Why does the UN intervene in some cases of mass violence and not others? Why and how have public attitudes toward humanitarian intervention changed over the past decades? And how do the stories we tell each other about cases of violence and civil war impact our decisions about when intervention is appropriate?
Carrie Booth Walling's
recent book, All Necessary Measures: The United Nations and Humanitarian Intervention
(University of Pennsylvania Press, 2013) sets out to answer these questions. She looks at a series of international crises in the 1990s in the 1990s and early 2000s, beginning with Iraq in 1991-2 and concluding with the recent conflict in Syria. In each case, she examines how member-states in the UN characterize the conflict and how that characterization shapes their preferred responses.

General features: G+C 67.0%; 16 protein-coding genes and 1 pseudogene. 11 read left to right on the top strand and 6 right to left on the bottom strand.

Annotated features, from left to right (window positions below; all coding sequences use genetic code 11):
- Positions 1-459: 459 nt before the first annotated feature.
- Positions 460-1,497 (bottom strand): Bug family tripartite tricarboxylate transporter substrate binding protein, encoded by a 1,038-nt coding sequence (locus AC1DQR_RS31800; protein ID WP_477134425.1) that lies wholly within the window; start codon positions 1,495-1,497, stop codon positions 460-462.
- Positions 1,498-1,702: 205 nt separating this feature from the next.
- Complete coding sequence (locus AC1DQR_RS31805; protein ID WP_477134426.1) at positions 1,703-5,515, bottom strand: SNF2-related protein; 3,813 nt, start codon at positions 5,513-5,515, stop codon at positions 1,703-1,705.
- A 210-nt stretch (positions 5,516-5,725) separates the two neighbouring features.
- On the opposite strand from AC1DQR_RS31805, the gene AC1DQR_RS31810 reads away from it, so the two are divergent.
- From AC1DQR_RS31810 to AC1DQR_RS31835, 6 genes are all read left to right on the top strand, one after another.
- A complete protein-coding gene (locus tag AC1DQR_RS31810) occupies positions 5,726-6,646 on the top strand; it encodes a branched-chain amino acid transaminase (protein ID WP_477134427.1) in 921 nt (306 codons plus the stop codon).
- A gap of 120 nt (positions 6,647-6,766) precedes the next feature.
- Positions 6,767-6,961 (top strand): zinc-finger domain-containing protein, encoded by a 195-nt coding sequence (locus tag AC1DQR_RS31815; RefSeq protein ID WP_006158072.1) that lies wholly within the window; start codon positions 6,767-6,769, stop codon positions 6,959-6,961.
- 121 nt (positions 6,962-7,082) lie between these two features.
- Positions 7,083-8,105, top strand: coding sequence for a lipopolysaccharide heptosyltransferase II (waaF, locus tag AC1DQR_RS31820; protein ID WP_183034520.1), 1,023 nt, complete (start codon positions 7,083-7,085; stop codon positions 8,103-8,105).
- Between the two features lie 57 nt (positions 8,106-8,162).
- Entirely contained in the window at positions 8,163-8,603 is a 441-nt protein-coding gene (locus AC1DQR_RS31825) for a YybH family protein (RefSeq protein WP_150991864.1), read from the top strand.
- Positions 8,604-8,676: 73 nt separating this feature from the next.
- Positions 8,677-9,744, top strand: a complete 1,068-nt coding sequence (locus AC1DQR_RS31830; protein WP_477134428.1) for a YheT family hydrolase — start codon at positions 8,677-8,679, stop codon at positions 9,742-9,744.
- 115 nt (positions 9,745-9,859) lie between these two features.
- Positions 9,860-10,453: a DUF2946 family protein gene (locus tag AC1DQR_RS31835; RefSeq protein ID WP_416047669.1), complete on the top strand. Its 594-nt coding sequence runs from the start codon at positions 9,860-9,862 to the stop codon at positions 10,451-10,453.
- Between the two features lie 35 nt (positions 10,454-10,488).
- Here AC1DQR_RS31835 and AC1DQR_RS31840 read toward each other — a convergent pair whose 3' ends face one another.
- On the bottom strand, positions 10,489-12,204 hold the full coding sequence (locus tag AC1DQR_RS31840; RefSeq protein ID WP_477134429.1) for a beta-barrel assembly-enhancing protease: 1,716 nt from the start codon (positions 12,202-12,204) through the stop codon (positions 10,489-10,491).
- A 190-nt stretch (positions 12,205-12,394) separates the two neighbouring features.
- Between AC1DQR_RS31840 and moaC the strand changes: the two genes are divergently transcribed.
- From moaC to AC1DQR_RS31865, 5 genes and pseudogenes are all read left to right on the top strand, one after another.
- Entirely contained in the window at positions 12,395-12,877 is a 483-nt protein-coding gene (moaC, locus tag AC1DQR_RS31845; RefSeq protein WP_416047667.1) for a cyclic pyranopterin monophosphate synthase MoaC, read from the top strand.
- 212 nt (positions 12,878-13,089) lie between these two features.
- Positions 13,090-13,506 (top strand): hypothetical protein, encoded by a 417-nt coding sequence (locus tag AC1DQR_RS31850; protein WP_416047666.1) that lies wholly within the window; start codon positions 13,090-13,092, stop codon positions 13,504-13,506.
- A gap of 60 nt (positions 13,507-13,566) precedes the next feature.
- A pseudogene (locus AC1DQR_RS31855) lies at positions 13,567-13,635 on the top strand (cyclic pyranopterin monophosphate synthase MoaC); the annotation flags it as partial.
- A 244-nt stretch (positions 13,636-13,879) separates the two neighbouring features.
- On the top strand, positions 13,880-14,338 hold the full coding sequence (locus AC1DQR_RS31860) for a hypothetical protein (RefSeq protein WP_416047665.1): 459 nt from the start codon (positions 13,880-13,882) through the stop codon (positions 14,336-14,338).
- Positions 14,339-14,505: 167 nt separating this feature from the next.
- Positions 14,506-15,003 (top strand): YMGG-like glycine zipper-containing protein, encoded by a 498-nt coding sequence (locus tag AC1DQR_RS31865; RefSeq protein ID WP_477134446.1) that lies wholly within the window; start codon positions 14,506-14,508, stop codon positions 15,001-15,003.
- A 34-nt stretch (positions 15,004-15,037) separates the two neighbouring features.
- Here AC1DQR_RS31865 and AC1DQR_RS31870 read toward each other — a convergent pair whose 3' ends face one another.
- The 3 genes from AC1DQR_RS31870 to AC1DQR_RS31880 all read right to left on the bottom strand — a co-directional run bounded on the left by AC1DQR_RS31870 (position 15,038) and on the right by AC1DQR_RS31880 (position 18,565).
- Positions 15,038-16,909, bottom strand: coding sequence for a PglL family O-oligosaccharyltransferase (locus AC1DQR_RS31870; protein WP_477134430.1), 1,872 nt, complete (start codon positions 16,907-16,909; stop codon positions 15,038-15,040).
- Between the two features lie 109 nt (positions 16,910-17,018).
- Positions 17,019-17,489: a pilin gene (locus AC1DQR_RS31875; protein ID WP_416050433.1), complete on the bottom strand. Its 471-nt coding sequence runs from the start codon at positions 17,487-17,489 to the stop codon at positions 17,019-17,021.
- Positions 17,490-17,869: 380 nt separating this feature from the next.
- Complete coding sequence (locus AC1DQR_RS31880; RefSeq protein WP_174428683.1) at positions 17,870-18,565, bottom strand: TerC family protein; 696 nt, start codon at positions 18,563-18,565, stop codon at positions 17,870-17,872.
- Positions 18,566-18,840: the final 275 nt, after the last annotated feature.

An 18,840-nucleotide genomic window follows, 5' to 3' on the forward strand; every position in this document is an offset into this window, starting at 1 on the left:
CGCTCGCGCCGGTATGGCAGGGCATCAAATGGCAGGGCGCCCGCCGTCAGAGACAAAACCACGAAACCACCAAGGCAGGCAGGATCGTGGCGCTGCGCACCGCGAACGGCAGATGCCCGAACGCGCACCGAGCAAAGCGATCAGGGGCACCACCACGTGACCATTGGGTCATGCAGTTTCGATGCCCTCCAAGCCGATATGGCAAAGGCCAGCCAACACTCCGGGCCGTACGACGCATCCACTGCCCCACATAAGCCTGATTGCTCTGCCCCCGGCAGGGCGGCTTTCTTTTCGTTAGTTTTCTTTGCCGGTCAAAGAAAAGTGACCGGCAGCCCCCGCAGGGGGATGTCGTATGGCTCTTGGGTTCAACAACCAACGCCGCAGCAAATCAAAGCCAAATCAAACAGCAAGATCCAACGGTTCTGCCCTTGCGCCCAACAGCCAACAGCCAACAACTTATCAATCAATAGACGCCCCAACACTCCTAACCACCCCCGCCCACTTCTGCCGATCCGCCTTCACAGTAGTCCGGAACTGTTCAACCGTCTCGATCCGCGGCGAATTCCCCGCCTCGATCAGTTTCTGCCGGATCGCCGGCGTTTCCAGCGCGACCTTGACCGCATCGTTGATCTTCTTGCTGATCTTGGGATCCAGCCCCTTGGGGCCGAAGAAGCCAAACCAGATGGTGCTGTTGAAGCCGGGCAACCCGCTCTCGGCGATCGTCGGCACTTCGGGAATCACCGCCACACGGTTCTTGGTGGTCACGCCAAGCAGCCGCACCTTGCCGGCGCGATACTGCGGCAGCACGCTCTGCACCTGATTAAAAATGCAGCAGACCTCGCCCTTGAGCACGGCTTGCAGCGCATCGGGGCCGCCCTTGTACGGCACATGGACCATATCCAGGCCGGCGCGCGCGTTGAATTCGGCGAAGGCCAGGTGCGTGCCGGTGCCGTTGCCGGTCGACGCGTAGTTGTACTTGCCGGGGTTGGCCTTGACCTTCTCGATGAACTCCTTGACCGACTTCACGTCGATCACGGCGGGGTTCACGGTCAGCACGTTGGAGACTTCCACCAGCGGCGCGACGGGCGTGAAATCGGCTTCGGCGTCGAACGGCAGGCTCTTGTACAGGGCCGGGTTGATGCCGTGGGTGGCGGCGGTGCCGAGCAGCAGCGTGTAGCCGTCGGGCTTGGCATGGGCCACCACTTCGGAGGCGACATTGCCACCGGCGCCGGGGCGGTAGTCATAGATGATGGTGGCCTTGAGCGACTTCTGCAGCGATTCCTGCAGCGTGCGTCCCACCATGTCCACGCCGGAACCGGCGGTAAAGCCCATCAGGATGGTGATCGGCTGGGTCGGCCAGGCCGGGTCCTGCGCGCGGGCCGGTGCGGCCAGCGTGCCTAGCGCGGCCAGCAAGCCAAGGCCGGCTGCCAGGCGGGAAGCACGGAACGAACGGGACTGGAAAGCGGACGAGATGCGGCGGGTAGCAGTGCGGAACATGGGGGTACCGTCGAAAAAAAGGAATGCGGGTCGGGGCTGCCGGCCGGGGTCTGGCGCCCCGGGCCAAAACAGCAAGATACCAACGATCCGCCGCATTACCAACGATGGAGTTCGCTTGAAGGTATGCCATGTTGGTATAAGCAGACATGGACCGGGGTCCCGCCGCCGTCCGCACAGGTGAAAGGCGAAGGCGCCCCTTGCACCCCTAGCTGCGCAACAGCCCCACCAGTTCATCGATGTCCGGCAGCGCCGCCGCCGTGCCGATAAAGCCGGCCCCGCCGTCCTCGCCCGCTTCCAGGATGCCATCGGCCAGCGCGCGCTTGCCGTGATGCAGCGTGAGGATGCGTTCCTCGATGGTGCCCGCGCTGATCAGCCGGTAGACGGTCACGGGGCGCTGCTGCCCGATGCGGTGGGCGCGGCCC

The conclusion is simple: narratives matter. They determine how people describe the conflict. They determine the kind of responses countries are willing to consider. And they determine, at least in part, whether the UN chooses to intervene in conflicts, and if so, how and to what end.
Walling's research is careful and her conclusions measured and well-supported. She joins an increasing emphasis in genocide studies on the importance of narratives of all kind. Readers will come away with an increased understanding of why the international community sometimes seems to care about mass violence and sometimes does not.
This podcast is the last in our summer/fall series on research about genocide prevention. If you find this interview interesting, I encourage you to listen to previous interviews in the series as well. The series includes interviews with Scott Straus, Bridget Conley-Zilkic and James Waller.